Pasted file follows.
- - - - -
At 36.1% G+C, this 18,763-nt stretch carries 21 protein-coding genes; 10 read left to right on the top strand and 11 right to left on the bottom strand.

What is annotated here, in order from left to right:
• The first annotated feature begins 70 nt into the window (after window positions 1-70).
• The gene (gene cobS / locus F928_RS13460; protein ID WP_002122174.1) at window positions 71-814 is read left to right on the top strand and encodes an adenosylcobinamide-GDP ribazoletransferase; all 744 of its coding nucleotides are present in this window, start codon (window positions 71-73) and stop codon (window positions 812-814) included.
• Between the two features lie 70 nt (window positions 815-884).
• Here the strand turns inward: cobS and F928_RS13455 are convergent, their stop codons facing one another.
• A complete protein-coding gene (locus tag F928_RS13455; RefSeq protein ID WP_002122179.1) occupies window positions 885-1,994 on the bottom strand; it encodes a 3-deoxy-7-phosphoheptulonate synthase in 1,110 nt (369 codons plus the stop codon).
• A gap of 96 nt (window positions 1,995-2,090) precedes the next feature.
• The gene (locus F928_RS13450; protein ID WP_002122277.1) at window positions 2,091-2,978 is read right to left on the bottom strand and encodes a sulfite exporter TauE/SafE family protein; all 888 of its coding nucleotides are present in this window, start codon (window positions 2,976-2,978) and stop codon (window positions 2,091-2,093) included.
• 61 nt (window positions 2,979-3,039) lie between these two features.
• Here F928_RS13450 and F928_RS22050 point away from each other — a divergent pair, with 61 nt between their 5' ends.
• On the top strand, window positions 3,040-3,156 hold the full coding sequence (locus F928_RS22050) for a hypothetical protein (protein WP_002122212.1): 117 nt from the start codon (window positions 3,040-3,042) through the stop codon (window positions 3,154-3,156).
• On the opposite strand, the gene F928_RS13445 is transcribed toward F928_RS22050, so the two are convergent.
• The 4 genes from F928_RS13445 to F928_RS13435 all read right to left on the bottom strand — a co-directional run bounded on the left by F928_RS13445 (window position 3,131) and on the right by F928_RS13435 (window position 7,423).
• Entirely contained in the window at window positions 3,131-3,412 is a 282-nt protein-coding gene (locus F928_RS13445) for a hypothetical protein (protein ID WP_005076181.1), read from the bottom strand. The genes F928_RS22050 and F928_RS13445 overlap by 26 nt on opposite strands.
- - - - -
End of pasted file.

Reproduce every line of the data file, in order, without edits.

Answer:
At 36.1% G+C, this 18,763-nt stretch carries 21 protein-coding genes; 10 read left to right on the top strand and 11 right to left on the bottom strand.

What is annotated here, in order from left to right:
• The first annotated feature begins 70 nt into the window (after window positions 1-70).
• The gene (gene cobS / locus F928_RS13460; protein ID WP_002122174.1) at window positions 71-814 is read left to right on the top strand and encodes an adenosylcobinamide-GDP ribazoletransferase; all 744 of its coding nucleotides are present in this window, start codon (window positions 71-73) and stop codon (window positions 812-814) included.
• Between the two features lie 70 nt (window positions 815-884).
• Here the strand turns inward: cobS and F928_RS13455 are convergent, their stop codons facing one another.
• A complete protein-coding gene (locus tag F928_RS13455; RefSeq protein ID WP_002122179.1) occupies window positions 885-1,994 on the bottom strand; it encodes a 3-deoxy-7-phosphoheptulonate synthase in 1,110 nt (369 codons plus the stop codon).
• A gap of 96 nt (window positions 1,995-2,090) precedes the next feature.
• The gene (locus F928_RS13450; protein ID WP_002122277.1) at window positions 2,091-2,978 is read right to left on the bottom strand and encodes a sulfite exporter TauE/SafE family protein; all 888 of its coding nucleotides are present in this window, start codon (window positions 2,976-2,978) and stop codon (window positions 2,091-2,093) included.
• 61 nt (window positions 2,979-3,039) lie between these two features.
• Here F928_RS13450 and F928_RS22050 point away from each other — a divergent pair, with 61 nt between their 5' ends.
• On the top strand, window positions 3,040-3,156 hold the full coding sequence (locus F928_RS22050) for a hypothetical protein (protein WP_002122212.1): 117 nt from the start codon (window positions 3,040-3,042) through the stop codon (window positions 3,154-3,156).
• On the opposite strand, the gene F928_RS13445 is transcribed toward F928_RS22050, so the two are convergent.
• The 4 genes from F928_RS13445 to F928_RS13435 all read right to left on the bottom strand — a co-directional run bounded on the left by F928_RS13445 (window position 3,131) and on the right by F928_RS13435 (window position 7,423).
• Entirely contained in the window at window positions 3,131-3,412 is a 282-nt protein-coding gene (locus F928_RS13445) for a hypothetical protein (protein ID WP_005076181.1), read from the bottom strand. The genes F928_RS22050 and F928_RS13445 overlap by 26 nt on opposite strands.